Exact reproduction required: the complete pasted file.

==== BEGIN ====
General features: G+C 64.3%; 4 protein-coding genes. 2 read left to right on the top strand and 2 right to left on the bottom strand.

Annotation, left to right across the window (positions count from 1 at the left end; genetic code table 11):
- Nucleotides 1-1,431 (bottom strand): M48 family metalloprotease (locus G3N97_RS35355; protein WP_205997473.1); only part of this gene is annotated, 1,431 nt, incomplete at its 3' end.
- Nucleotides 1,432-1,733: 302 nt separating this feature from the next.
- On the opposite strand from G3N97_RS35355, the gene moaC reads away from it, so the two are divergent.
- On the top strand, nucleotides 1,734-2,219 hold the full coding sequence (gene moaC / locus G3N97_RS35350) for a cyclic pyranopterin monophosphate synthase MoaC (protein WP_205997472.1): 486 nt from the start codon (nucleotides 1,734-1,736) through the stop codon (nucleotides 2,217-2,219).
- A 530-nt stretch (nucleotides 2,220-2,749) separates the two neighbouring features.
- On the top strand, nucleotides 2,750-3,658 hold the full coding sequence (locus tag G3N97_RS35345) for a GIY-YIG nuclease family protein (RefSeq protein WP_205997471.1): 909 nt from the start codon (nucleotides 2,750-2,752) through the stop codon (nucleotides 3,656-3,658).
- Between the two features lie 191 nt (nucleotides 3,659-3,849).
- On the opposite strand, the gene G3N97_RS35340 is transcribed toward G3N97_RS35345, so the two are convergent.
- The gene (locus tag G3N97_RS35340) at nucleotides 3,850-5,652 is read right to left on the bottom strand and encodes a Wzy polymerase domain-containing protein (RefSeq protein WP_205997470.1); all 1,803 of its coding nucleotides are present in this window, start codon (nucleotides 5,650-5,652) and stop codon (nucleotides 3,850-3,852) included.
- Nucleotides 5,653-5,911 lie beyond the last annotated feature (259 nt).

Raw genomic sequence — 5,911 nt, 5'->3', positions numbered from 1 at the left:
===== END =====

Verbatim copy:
General features: G+C 64.3%; 4 protein-coding genes. 2 read left to right on the top strand and 2 right to left on the bottom strand.

Annotation, left to right across the window (positions count from 1 at the left end; genetic code table 11):
- Nucleotides 1-1,431 (bottom strand): M48 family metalloprotease (locus G3N97_RS35355; protein WP_205997473.1); only part of this gene is annotated, 1,431 nt, incomplete at its 3' end.
- Nucleotides 1,432-1,733: 302 nt separating this feature from the next.
- On the opposite strand from G3N97_RS35355, the gene moaC reads away from it, so the two are divergent.
- On the top strand, nucleotides 1,734-2,219 hold the full coding sequence (gene moaC / locus G3N97_RS35350) for a cyclic pyranopterin monophosphate synthase MoaC (protein WP_205997472.1): 486 nt from the start codon (nucleotides 1,734-1,736) through the stop codon (nucleotides 2,217-2,219).
- A 530-nt stretch (nucleotides 2,220-2,749) separates the two neighbouring features.
- On the top strand, nucleotides 2,750-3,658 hold the full coding sequence (locus tag G3N97_RS35345) for a GIY-YIG nuclease family protein (RefSeq protein WP_205997471.1): 909 nt from the start codon (nucleotides 2,750-2,752) through the stop codon (nucleotides 3,656-3,658).
- Between the two features lie 191 nt (nucleotides 3,659-3,849).
- On the opposite strand, the gene G3N97_RS35340 is transcribed toward G3N97_RS35345, so the two are convergent.
- The gene (locus tag G3N97_RS35340) at nucleotides 3,850-5,652 is read right to left on the bottom strand and encodes a Wzy polymerase domain-containing protein (RefSeq protein WP_205997470.1); all 1,803 of its coding nucleotides are present in this window, start codon (nucleotides 5,650-5,652) and stop codon (nucleotides 3,850-3,852) included.
- Nucleotides 5,653-5,911 lie beyond the last annotated feature (259 nt).

Raw genomic sequence — 5,911 nt, 5'->3', positions numbered from 1 at the left: